Since 2002 several new light therapies for acne have been under development. Some show promise, but all have drawbacks. The reviews on all are mixed.
Blue Light Therapy
Several studies have shown that low intensity blue light administered a couple of times a week for 10 to 15 minutes may target the p. acnes bacteria, the naturally occurring skin bacteria that proliferates in acne sufferers. The theory is that p. acnes bacteria harbor porphyrins which when exposed to visible light become chemically excited and release an oxygen singlet. Since p. acnes is anaerobic, the oxygen kills it. In clinical trials, the results have been inconclusive.
Originally blue light treatments were performed in a doctor or other practitioner’s office twice a week. Then a model of blue light was developed for home use and the protocol was increased to twice a day. A study published in March 2009 by the Journal of Clinical and Aesthetic Dermatology, The Clinical Efficacy of Self-applied Bluelight for Mild-moderate Acne suggested that overall improvements on average showed a decrease of up to 40% in the number of lesions by day 28 of the treatment.
If you’ve been reading other articles on this site, you already know that targeting p. acnes bacteria is only 1/3 of the acne issue, and not the most important third. So it isn’t too surprising that the results of a therapy that only targets bacteria would only show up to a 40% decrease in lesions. And I don’t know about you, but 2 to 14 hours a month of doing nothing but holding a blue light to my skin doesn’t sound like my idea of time well spent, particularly not for up to a 40% decrease in lesions!
The study also showed that blue light is also not appropriate for individuals with nodulocystic acne (cystic acne) which worsens in the presence of light.
Diode Laser Therapy
It has been noted that a diode laser can shrink or destroy the sebaceous glands which produce the oil that contributes to acne without harming the epidermis. It is by no means pain-free, but it has been shown to work for some individuals, particularly those whose acne is primarily oil driven.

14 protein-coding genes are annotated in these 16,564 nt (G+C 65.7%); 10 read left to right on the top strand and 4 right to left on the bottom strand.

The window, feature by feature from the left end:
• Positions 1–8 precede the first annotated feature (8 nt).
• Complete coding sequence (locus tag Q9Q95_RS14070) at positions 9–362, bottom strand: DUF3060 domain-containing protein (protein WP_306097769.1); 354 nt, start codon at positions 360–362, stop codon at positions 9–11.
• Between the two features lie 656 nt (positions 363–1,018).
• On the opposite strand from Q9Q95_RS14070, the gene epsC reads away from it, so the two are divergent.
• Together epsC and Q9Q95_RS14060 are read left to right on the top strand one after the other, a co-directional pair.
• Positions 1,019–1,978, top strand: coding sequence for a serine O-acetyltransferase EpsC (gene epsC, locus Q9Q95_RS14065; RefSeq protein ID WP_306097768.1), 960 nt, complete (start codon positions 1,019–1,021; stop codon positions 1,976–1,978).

In February of 2004 Dermatologic Surgery published a study of 19 patients with inflammatory acne on their faces who were treated with the 1450-nm diode laser to evaluate the safety and effectiveness of using this laser to treat facial acne. Every patient saw a significant reduction in acne lesions. After one treatment, lesion counts decreased 37%. A 58% decrease was seen after two treatments, and lesion counts decreased by 83% with three treatments. The researchers found that the pain associated with diode-laser treatment is well tolerated with a topical anesthetic. Side effects in this study were limited to temporary redness and swelling at the treatment sites.
The study sited here was very small. Most “treatment” studies are, as it is hard to fund them. The FDA has different rules for accepting treatments as opposed to drugs and there isn’t one manufacturer that stands to profit significantly from a treatment protocol, so there isn’t a wealthy source willing to pay for large studies. Because the studies are small, they aren’t statistically significant, which means the results might not bear out for a larger population.
Yet even if they held true, the results may not be as impressive as they sound. If you started with 50 blemishes, you would still have eight or nine when the treatment was complete. What happens next? The study does not imply that improvement continues or how long the achieved improvement was maintained. We know from the experience of Accutane, which also works by cutting sebaceous production, that for many, over time the blemishes return. Stopping sebum does nothing to halt the shedding of excess skin cells, so you haven’t eliminated the cause of acne.
A quick survey of review sites reveals that many patients are not satisfied with laser treatments they receive for acne. Typically laser treatments are expensive and the long term side effects are not yet known.
A combination of intense pulsed light and heat energy has been shown to both reduce the size and productivity of the sebaceous gland, and target the p. acnes bacteria. A small study in Israel in 2002 as reported in Journal of Cosmetic and Laser Therapy (June 2004) showed nearly 90% of the 19 participants had some reduction of lesions after undergoing twice a week treatments for four weeks and then follow up visits one and two months after treatment was completed. No significant side effects were reported.
Again, the study is very small, and “some reduction of lesions” sets the bar pretty low in the battle against acne.
So there are new high-tech treatments for acne out there, but to date none have proven as successful as the protocol used at The Acne Treatment Center, and they are certainly more expensive
©2011 Jane N. Dudik, The Acne Treatment Center, www.acnetreatmentcenterWA.com